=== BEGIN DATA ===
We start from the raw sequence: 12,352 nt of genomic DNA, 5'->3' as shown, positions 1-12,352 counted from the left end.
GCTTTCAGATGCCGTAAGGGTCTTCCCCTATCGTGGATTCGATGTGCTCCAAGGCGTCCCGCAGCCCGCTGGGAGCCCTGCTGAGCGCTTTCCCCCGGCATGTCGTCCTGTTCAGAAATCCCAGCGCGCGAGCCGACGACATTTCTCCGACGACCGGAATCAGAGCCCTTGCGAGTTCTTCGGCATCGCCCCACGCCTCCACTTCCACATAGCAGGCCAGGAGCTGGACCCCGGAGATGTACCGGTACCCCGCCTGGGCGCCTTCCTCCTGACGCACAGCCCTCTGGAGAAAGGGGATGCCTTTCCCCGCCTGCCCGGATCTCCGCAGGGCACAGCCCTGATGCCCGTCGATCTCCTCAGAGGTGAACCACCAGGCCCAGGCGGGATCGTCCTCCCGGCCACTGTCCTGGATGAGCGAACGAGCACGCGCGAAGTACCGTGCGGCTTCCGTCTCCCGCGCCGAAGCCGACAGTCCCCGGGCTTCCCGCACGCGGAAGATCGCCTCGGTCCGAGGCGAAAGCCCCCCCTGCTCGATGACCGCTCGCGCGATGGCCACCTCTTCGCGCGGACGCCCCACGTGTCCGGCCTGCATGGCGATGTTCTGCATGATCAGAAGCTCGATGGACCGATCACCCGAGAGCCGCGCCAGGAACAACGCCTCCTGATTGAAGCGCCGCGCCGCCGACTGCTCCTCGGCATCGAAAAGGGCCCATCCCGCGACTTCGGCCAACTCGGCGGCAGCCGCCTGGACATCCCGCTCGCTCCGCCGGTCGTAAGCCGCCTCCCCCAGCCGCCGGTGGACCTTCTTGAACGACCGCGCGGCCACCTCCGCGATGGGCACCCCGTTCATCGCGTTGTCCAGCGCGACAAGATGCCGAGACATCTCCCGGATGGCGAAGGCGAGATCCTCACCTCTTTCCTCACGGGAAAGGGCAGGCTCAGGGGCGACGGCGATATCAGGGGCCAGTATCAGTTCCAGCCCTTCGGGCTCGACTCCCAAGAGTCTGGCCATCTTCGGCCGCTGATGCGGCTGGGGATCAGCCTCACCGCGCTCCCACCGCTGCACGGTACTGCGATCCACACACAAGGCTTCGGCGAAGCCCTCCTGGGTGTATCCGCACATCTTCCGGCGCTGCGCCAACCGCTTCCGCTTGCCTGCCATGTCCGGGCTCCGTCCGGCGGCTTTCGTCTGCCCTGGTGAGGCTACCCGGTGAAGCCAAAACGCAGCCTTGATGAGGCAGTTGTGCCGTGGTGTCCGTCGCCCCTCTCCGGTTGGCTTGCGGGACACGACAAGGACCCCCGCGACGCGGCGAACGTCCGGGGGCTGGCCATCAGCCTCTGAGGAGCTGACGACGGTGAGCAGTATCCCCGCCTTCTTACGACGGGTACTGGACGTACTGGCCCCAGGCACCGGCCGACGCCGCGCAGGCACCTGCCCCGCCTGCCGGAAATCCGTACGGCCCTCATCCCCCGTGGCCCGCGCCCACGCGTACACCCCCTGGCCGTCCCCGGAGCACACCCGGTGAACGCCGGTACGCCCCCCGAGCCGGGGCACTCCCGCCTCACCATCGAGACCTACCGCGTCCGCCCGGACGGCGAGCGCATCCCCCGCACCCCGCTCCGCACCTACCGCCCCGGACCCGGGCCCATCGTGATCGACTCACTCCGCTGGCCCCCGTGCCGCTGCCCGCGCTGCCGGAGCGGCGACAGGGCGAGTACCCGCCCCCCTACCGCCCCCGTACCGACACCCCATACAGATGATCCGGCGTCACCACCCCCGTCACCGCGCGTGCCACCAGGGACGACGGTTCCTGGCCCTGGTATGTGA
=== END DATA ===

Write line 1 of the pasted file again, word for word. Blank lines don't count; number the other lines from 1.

We start from the raw sequence: 12,352 nt of genomic DNA, 5'->3' as shown, positions 1-12,352 counted from the left end.